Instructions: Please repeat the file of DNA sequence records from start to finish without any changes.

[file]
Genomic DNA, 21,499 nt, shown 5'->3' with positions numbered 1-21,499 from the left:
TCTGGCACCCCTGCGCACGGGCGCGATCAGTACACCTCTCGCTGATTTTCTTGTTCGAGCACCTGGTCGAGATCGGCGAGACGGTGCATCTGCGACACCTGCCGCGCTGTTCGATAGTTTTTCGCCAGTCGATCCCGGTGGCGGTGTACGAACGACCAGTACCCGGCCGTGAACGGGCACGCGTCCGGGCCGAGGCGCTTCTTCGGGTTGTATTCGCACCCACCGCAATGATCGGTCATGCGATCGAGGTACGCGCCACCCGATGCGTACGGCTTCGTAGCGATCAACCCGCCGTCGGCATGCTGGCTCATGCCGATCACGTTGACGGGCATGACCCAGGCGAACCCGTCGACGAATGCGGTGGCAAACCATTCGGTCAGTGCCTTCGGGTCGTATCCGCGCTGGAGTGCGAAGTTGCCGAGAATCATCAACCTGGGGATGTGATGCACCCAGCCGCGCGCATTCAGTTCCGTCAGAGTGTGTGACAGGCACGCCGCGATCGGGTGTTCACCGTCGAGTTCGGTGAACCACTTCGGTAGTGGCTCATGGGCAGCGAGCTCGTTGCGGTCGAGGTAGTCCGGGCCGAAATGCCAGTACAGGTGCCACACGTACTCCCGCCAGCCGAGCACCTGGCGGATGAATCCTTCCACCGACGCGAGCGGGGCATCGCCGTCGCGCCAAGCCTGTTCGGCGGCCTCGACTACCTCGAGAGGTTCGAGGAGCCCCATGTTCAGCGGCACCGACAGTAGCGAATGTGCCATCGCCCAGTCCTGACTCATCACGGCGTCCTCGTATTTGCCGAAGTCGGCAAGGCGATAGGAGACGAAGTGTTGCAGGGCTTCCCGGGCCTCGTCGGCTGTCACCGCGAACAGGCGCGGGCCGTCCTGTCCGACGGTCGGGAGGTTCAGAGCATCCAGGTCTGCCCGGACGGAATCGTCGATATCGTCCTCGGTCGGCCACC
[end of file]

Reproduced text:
Genomic DNA, 21,499 nt, shown 5'->3' with positions numbered 1-21,499 from the left:
TCTGGCACCCCTGCGCACGGGCGCGATCAGTACACCTCTCGCTGATTTTCTTGTTCGAGCACCTGGTCGAGATCGGCGAGACGGTGCATCTGCGACACCTGCCGCGCTGTTCGATAGTTTTTCGCCAGTCGATCCCGGTGGCGGTGTACGAACGACCAGTACCCGGCCGTGAACGGGCACGCGTCCGGGCCGAGGCGCTTCTTCGGGTTGTATTCGCACCCACCGCAATGATCGGTCATGCGATCGAGGTACGCGCCACCCGATGCGTACGGCTTCGTAGCGATCAACCCGCCGTCGGCATGCTGGCTCATGCCGATCACGTTGACGGGCATGACCCAGGCGAACCCGTCGACGAATGCGGTGGCAAACCATTCGGTCAGTGCCTTCGGGTCGTATCCGCGCTGGAGTGCGAAGTTGCCGAGAATCATCAACCTGGGGATGTGATGCACCCAGCCGCGCGCATTCAGTTCCGTCAGAGTGTGTGACAGGCACGCCGCGATCGGGTGTTCACCGTCGAGTTCGGTGAACCACTTCGGTAGTGGCTCATGGGCAGCGAGCTCGTTGCGGTCGAGGTAGTCCGGGCCGAAATGCCAGTACAGGTGCCACACGTACTCCCGCCAGCCGAGCACCTGGCGGATGAATCCTTCCACCGACGCGAGCGGGGCATCGCCGTCGCGCCAAGCCTGTTCGGCGGCCTCGACTACCTCGAGAGGTTCGAGGAGCCCCATGTTCAGCGGCACCGACAGTAGCGAATGTGCCATCGCCCAGTCCTGACTCATCACGGCGTCCTCGTATTTGCCGAAGTCGGCAAGGCGATAGGAGACGAAGTGTTGCAGGGCTTCCCGGGCCTCGTCGGCTGTCACCGCGAACAGGCGCGGGCCGTCCTGTCCGACGGTCGGGAGGTTCAGAGCATCCAGGTCTGCCCGGACGGAATCGTCGATATCGTCCTCGGTCGGCCACC